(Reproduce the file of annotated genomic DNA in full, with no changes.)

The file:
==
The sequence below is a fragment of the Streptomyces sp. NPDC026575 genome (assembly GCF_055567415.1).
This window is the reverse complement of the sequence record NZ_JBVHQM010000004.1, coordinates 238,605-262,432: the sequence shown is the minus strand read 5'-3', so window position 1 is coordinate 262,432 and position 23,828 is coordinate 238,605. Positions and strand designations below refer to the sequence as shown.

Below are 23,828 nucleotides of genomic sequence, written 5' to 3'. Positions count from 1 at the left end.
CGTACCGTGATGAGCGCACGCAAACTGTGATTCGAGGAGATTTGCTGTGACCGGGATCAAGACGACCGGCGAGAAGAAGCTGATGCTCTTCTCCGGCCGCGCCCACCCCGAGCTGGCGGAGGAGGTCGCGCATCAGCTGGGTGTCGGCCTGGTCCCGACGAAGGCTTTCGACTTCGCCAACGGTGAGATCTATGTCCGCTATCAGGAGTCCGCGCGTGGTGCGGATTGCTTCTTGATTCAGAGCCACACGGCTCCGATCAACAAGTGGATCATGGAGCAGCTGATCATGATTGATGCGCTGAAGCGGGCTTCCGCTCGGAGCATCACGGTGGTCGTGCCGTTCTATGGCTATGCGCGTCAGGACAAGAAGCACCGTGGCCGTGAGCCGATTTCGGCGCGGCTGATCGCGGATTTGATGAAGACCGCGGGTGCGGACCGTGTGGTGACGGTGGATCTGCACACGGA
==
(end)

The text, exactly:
The sequence below is a fragment of the Streptomyces sp. NPDC026575 genome (assembly GCF_055567415.1).
This window is the reverse complement of the sequence record NZ_JBVHQM010000004.1, coordinates 238,605-262,432: the sequence shown is the minus strand read 5'-3', so window position 1 is coordinate 262,432 and position 23,828 is coordinate 238,605. Positions and strand designations below refer to the sequence as shown.

Below are 23,828 nucleotides of genomic sequence, written 5' to 3'. Positions count from 1 at the left end.
CGTACCGTGATGAGCGCACGCAAACTGTGATTCGAGGAGATTTGCTGTGACCGGGATCAAGACGACCGGCGAGAAGAAGCTGATGCTCTTCTCCGGCCGCGCCCACCCCGAGCTGGCGGAGGAGGTCGCGCATCAGCTGGGTGTCGGCCTGGTCCCGACGAAGGCTTTCGACTTCGCCAACGGTGAGATCTATGTCCGCTATCAGGAGTCCGCGCGTGGTGCGGATTGCTTCTTGATTCAGAGCCACACGGCTCCGATCAACAAGTGGATCATGGAGCAGCTGATCATGATTGATGCGCTGAAGCGGGCTTCCGCTCGGAGCATCACGGTGGTCGTGCCGTTCTATGGCTATGCGCGTCAGGACAAGAAGCACCGTGGCCGTGAGCCGATTTCGGCGCGGCTGATCGCGGATTTGATGAAGACCGCGGGTGCGGACCGTGTGGTGACGGTGGATCTGCACACGGA